2013

Marcelo joins the University of Brighton on secondment and introduces concept of JONK to initial teacher training modules and to school in Santander, Spain.

2014

JONK approach leads to development of children as learning leaders who produce first whole school child version of the school development plan. School develops own set of lifelong learning dispositions in young children friendly language.

2015

Concept of JONK Thinking in Playgrounds launched and article published in Creative Teaching and Learning.

2016

Marcelo becomes Headteacher of Balfour Primary School where JONK philosophy enables school to develop teachers and students as researchers and introduce whole school sets of values, lifelong learning dispositions to support the meeting of children’s rights.

2017

The JONK Teaching and Learning Model of Excellence and Enjoyment is developed and includes the eight areas of teaching and learning that have most impact on childrens’ outcomes.

2018

Latest articles published in Creative Teaching and Learning demonstrating impact that the JONK approach has on children as leaders of their own learning and of school improvement and on the potential for children to become active participants in community partnerships.

2018

First Annual JONK Schools Network Conference takes place at Viscount Nelson Educational Trust Conference Centre, Norfolk.

2018

Marcelo founds the JONK Thinking and Learning Educational Consultancy Enterprise to help schools establish a learning to learn ethos and culture.

2019

Publication of books JONK Start Thinking Early and Empezar Pensando.

2020

Publication of book The Joy of Not Knowing.


Success Stories

I have already had some very positive feedback about the session so many many thanks for your contributions

- PGCE Course Leader

I'm a PGCE Primary student at Brighton and was really inspired by your lecture today. I studied Philosophy as part of my degree and love the idea of incorporating that into my lessons at school.

- Student | University of Brighton

We are 2 PGCE students at Brighton University and were recently at your highly inspiring lecture. We are currently on a placement in a year 3 class and have been given the opportunity to run a learning to learn/ PSHE day on the first day back after half term. We would like this day to focus on team building and PSHE type games in order to re-establish class rules and relationships. There is currently a lot of low level disruptions and behaviour issues, which is inhibiting learning. We would like to address these issues- can you help?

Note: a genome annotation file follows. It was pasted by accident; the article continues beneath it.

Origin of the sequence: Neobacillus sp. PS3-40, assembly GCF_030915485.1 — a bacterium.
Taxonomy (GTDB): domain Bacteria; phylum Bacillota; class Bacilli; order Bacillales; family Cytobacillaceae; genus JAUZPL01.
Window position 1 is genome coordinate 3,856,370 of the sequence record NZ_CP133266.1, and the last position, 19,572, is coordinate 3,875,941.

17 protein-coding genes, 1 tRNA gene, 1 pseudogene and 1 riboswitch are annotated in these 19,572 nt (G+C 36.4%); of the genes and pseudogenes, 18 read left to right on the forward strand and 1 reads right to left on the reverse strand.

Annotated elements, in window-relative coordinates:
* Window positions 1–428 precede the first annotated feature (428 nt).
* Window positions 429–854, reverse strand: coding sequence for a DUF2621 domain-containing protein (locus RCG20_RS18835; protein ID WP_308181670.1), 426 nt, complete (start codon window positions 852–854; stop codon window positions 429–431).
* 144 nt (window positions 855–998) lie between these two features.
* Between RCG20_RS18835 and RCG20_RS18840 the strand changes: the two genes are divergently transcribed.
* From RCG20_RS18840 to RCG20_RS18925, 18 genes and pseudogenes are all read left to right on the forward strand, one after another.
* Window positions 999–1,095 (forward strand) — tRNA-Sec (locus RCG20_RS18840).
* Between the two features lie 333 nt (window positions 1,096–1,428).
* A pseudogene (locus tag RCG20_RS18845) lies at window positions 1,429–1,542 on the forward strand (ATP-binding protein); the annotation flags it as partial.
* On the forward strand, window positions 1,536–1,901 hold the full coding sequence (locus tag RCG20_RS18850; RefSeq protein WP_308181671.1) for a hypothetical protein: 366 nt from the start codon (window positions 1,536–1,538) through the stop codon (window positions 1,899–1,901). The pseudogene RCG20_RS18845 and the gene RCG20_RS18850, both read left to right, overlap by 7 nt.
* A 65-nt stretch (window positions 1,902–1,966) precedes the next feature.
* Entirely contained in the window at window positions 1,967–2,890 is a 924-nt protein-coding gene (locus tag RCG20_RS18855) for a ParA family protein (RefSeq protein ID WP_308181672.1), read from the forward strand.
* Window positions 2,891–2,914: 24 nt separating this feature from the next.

- Student | University of Brighton

I just wanted to drop you a little message to thank you for bringing in Marcelo this morning. To put it simply, he was utterly inspiring. His philosophy, ideas and approach to teaching has instilled in me a great deal of enthusiasm ahead of SBT2 and I cannot wait to get going again.

- Teacher

Thank you! The lecture you gave today at Brighton University was superb, a real inspiration to see that it is still possible to create a more holistic approach to learning that isn’t ruled by the chasing of numbers and figures; that views children as human beings with infinite potential rather than statistics. I would love to have any further tips you are willing to share that would help me implement this ethos into my teaching approach. I really felt that the information you provided today complemented yesterday’s lecture on ability grouping and has given me plenty of food for thought about my practice in the future.

- Teacher

Firstly, thank you for such a refreshing lecture this morning. Speaking with fellow students, it's easy to get bogged down with worrying about planning and progression and levels, but this morning has been an exciting reminder of the joys of working with children. I noticed you mentioned maths investigations in your presentations which really interested me. I am teaching my first lesson of this placement this week, and have been asked to focus on an investigation that uses multiplication. Although I have looked at various websites and books I am yet to be inspired. Do you know of any resources that may be of use to me? I am working with a year 3 class of varied ability and really want to inspire and engage them, but so far I am not finding anything which I think could successfully do this.

- Teacher